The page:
Radiological findings
The prevalence of intracranial, aneurysm-related, hemorrhage that is ICH and IVH, was varying among several relevant 26 %series. More precisely, Garget al20 have recorded an incidence rate in the range of 26%, whereas Sharma et al.25 reported hemorrhage in 36 % of their participants. Hydrocephalus complicated 28%of patients, according to a large single center experience, which is comparable with the relevant results that were derived from other case series studies (29 to36%)22,25. One of these studies mentioned that hemorrhage and hydrocephalus were more commonly encountered in children, compared to their adult counterparts• nevertheless, this difference was not statistically significant22.

Another point that deserves special mention is related with the size of the aneurysms in this age group. There are several reports which state that aneurysms in the pediatric age group tend to be large in size. Krishna et al22 reported that the prevalence of giant aneurysms is more than double in children, when they are compared with their adult counterparts, whereas an approximate estimation of the reported incidence of giant aneurysms in children ranges from 0 to 54 %20,28,29,30,31. Another point of differentiation between the two subgroup of patients is related with the relative incidence of multiple aneurysms in a single patient. Literature data state that the recorded incidence of multiple aneurysms in children varies from 0 to16 %3,15,22,32, Krishna et al. reported that multiple aneurysms are less commonly encountered in children than in adults22.

Another important point that differentiates pediatric and adult patients is centered on the existing differences in the aneurysm location27,30,32. Whereas Garg3stated that anterior circulation aneurysms constitute the vast majority of such aneurysms, accounting for 82 % of all aneurysms, Jianet al27 concluded that the incidence of posterior circulation aneurysms in children was considerably larger, compared to the relevant percentage that was recorded in adults32. When the anterior cerebral circulation was investigated, the commonest points of involvement, regarding ICA aneurysms, were the ICA bifurcation (23%) followed by the cavernous segment (16%)3. This is in contrast to the adult population, where aneurysms located in that territory constitute25–39 % of all aneurysms3,33. Certain aneurysms have been grouped under the term complex aneurysms, because they exhibit unusual characteristics, when their morphological features, location, or etiology are analyzed21. This term underlies giant, mycotic, traumatic, or multiple aneurysms, dissecting aneurysms, as well as those with unusual locations such as distal MCA or intra- cavernous ICA. The relative percentage ofpatients that are recorded in the literature as harboring complex aneurysms varies from 27 % to 91%22,24,33,34.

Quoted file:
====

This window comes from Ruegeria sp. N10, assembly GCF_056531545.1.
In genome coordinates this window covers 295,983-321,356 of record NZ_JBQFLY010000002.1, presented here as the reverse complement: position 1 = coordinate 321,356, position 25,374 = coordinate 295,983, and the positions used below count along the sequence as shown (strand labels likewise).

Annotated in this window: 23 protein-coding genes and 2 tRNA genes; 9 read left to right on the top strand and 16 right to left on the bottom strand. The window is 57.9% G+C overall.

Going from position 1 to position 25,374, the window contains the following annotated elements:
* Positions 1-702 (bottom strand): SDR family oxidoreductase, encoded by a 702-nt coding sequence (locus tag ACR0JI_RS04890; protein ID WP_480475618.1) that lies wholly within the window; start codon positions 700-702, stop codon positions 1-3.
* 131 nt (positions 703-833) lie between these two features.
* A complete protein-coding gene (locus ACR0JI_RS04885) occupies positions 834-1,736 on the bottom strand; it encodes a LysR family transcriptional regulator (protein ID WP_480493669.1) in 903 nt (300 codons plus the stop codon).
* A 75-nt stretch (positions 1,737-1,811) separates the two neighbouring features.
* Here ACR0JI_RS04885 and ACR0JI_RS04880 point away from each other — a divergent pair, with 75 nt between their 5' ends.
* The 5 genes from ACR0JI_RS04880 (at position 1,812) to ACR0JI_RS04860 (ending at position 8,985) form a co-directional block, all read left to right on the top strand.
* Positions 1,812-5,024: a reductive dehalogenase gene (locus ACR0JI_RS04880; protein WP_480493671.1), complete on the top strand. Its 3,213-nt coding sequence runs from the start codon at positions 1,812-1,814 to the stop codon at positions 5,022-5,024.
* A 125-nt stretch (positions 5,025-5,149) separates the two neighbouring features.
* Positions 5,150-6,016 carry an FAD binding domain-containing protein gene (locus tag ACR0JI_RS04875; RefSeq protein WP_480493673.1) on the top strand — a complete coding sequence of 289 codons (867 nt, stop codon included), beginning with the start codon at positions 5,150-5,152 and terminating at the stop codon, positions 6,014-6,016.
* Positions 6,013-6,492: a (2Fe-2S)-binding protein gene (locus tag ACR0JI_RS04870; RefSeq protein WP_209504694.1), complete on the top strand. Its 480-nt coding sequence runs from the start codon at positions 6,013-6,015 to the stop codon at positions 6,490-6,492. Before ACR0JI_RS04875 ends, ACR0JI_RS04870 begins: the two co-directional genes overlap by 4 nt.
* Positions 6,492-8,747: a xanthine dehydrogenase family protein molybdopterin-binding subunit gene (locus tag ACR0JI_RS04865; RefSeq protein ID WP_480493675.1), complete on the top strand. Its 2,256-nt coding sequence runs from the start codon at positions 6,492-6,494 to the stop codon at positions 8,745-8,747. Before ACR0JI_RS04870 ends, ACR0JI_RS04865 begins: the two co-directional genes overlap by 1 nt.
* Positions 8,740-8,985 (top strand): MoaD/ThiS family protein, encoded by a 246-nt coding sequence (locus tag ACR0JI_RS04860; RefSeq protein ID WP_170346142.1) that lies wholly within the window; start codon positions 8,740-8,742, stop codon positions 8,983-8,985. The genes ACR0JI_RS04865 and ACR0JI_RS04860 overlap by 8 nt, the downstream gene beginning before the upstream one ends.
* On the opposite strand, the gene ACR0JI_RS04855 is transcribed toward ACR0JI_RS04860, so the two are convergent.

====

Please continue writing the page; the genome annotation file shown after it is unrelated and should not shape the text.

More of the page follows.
Surgical intervention techniques that were involved in pediatric patients include clipping of aneurysm and ligation of proximal vessel. As the prevalence of complex aneurysms in this patient population is relatively increased, a high incidence of utilization of innovative procedures such as anastomosis and bypass procedures have been mentioned in literature12,21,35. A surgical method was considered as the procedure of choice in a percentage of patients that varies from 33 to 100% in various series3. Pediatric intracranial aneurysms share in common several peculiar features that differentiate the treatment algorithm from their adult counterparts.

As we have already mentioned, a significant percentage of these aneurysms are characterized as complex because of that, the appropriate treatment protocol requires a more sophisticated treatment plan. This includes procedures that are not restricted to surgical aneurysm clipping or endovascular coiling, and include vascular anastomosis and bypass procedures. Moreover, the life expectancy of children is far more extended compared to that of adults. Because of that, the expected incidence of aneurysm recurrence and new aneurysm formation is undoubtedly increased and this is intimately related with the time course of these patients. This observation is supported by a relevant study26.All these data support the concept that the proposed treatment modality for a patient that belongs to the pediatric age group should be able to provide long term safety and efficacy.